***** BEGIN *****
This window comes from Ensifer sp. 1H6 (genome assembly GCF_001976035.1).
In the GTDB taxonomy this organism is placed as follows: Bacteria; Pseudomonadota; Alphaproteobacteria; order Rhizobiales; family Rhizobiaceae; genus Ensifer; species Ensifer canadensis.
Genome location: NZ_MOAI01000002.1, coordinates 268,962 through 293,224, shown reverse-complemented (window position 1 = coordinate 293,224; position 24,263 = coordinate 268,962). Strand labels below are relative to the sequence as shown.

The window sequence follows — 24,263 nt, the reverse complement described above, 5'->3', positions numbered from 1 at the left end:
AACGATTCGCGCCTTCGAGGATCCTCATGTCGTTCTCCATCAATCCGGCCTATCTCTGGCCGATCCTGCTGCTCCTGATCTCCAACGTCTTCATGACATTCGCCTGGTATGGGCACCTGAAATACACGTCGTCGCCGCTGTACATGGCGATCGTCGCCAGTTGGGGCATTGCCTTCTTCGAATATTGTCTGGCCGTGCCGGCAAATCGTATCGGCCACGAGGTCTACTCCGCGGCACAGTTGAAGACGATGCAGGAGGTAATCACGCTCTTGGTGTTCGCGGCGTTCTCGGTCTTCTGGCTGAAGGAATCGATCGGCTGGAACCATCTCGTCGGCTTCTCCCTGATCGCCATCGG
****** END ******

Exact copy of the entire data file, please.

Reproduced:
This window comes from Ensifer sp. 1H6 (genome assembly GCF_001976035.1).
In the GTDB taxonomy this organism is placed as follows: Bacteria; Pseudomonadota; Alphaproteobacteria; order Rhizobiales; family Rhizobiaceae; genus Ensifer; species Ensifer canadensis.
Genome location: NZ_MOAI01000002.1, coordinates 268,962 through 293,224, shown reverse-complemented (window position 1 = coordinate 293,224; position 24,263 = coordinate 268,962). Strand labels below are relative to the sequence as shown.

The window sequence follows — 24,263 nt, the reverse complement described above, 5'->3', positions numbered from 1 at the left end:
AACGATTCGCGCCTTCGAGGATCCTCATGTCGTTCTCCATCAATCCGGCCTATCTCTGGCCGATCCTGCTGCTCCTGATCTCCAACGTCTTCATGACATTCGCCTGGTATGGGCACCTGAAATACACGTCGTCGCCGCTGTACATGGCGATCGTCGCCAGTTGGGGCATTGCCTTCTTCGAATATTGTCTGGCCGTGCCGGCAAATCGTATCGGCCACGAGGTCTACTCCGCGGCACAGTTGAAGACGATGCAGGAGGTAATCACGCTCTTGGTGTTCGCGGCGTTCTCGGTCTTCTGGCTGAAGGAATCGATCGGCTGGAACCATCTCGTCGGCTTCTCCCTGATCGCCATCGG